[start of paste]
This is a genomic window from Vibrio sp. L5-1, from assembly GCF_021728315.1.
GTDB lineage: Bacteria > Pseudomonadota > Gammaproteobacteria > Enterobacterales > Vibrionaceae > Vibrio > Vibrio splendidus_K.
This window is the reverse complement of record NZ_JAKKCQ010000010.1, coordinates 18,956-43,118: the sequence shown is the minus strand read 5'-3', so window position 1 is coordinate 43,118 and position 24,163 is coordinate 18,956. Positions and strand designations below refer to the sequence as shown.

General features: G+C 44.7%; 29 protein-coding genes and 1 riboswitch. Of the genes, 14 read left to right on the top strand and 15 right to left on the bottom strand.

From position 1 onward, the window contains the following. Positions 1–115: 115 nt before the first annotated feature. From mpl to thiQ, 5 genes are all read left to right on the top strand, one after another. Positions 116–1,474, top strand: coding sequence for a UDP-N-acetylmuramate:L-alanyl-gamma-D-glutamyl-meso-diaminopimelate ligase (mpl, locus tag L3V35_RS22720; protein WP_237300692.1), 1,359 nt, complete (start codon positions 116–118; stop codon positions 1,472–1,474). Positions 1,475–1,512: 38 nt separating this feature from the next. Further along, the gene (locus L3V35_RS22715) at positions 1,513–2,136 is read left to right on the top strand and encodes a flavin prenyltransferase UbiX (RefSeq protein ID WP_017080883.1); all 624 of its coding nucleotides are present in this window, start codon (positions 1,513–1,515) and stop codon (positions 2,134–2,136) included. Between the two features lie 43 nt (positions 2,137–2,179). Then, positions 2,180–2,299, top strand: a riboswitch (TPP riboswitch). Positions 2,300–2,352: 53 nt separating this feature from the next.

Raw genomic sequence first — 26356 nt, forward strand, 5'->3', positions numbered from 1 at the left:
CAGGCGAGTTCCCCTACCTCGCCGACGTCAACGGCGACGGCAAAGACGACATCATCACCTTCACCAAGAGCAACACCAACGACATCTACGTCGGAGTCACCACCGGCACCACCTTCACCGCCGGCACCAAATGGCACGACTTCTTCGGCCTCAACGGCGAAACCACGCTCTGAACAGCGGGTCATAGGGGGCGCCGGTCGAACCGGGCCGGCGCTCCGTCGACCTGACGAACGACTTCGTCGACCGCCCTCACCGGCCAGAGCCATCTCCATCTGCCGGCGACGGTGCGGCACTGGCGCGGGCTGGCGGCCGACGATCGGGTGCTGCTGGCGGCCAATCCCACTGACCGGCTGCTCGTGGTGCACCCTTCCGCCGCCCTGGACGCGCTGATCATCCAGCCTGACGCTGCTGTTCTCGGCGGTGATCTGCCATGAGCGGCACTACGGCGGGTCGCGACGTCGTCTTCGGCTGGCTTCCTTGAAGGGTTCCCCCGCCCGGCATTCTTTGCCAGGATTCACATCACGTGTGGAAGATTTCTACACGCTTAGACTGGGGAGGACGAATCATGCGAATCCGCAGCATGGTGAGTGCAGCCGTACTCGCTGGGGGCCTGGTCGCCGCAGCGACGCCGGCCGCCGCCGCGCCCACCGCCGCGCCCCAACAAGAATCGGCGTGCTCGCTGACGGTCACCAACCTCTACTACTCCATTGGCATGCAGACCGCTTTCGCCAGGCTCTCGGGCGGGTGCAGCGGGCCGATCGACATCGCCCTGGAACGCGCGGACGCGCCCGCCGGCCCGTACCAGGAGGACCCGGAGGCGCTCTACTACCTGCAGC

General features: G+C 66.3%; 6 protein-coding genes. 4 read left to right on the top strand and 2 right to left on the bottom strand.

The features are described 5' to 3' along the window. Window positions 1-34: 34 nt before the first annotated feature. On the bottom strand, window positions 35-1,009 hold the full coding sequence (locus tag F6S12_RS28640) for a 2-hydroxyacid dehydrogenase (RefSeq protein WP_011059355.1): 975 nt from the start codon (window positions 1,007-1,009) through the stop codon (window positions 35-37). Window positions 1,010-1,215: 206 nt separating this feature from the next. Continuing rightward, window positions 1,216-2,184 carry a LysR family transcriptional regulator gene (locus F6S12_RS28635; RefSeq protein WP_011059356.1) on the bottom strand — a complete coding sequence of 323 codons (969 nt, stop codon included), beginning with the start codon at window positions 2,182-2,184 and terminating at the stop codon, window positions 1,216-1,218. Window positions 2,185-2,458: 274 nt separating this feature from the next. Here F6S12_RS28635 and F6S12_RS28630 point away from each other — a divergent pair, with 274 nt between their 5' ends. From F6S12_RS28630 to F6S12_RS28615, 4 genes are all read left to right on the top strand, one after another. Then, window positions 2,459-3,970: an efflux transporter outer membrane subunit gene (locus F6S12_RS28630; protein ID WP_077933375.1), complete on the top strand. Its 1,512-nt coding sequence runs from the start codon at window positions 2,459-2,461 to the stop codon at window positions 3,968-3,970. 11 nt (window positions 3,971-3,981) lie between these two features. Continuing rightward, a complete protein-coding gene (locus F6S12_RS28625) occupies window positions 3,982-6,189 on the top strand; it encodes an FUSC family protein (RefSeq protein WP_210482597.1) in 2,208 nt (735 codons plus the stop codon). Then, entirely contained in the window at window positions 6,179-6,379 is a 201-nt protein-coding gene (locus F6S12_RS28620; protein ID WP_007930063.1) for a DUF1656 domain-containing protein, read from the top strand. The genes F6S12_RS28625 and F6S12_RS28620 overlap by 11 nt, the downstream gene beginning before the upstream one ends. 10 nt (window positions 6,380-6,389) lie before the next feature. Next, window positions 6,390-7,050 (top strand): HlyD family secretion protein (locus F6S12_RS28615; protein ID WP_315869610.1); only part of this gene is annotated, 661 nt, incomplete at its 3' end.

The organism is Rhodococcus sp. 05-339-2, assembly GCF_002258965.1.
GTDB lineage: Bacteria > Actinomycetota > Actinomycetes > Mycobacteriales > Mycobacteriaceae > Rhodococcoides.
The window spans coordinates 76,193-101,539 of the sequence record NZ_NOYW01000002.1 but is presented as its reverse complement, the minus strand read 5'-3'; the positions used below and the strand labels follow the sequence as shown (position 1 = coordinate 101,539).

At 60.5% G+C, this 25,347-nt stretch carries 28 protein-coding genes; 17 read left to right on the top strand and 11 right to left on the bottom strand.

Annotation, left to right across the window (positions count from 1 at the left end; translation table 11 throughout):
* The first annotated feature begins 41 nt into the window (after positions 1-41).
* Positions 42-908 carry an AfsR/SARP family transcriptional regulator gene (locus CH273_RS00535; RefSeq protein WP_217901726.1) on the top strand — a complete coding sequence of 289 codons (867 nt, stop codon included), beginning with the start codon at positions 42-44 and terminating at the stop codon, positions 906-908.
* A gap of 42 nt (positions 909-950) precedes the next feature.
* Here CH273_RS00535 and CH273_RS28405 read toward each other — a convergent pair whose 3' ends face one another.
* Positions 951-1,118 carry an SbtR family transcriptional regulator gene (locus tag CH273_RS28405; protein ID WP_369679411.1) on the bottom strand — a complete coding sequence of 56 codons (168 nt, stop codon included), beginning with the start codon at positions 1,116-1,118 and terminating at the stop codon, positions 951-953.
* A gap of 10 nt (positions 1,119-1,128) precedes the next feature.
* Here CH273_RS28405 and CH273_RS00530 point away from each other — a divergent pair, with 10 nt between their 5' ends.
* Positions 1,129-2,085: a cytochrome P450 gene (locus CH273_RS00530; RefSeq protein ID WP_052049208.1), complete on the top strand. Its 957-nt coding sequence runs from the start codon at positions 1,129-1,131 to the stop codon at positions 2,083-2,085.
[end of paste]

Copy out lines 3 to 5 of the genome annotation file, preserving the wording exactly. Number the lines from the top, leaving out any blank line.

This window is the reverse complement of record NZ_JAKKCQ010000010.1, coordinates 18,956-43,118: the sequence shown is the minus strand read 5'-3', so window position 1 is coordinate 43,118 and position 24,163 is coordinate 18,956. Positions and strand designations below refer to the sequence as shown.

General features: G+C 44.7%; 29 protein-coding genes and 1 riboswitch. Of the genes, 14 read left to right on the top strand and 15 right to left on the bottom strand.

From position 1 onward, the window contains the following. Positions 1–115: 115 nt before the first annotated feature. From mpl to thiQ, 5 genes are all read left to right on the top strand, one after another. Positions 116–1,474, top strand: coding sequence for a UDP-N-acetylmuramate:L-alanyl-gamma-D-glutamyl-meso-diaminopimelate ligase (mpl, locus tag L3V35_RS22720; protein WP_237300692.1), 1,359 nt, complete (start codon positions 116–118; stop codon positions 1,472–1,474). Positions 1,475–1,512: 38 nt separating this feature from the next. Further along, the gene (locus L3V35_RS22715) at positions 1,513–2,136 is read left to right on the top strand and encodes a flavin prenyltransferase UbiX (RefSeq protein ID WP_017080883.1); all 624 of its coding nucleotides are present in this window, start codon (positions 1,513–1,515) and stop codon (positions 2,134–2,136) included. Between the two features lie 43 nt (positions 2,137–2,179). Then, positions 2,180–2,299, top strand: a riboswitch (TPP riboswitch). Positions 2,300–2,352: 53 nt separating this feature from the next.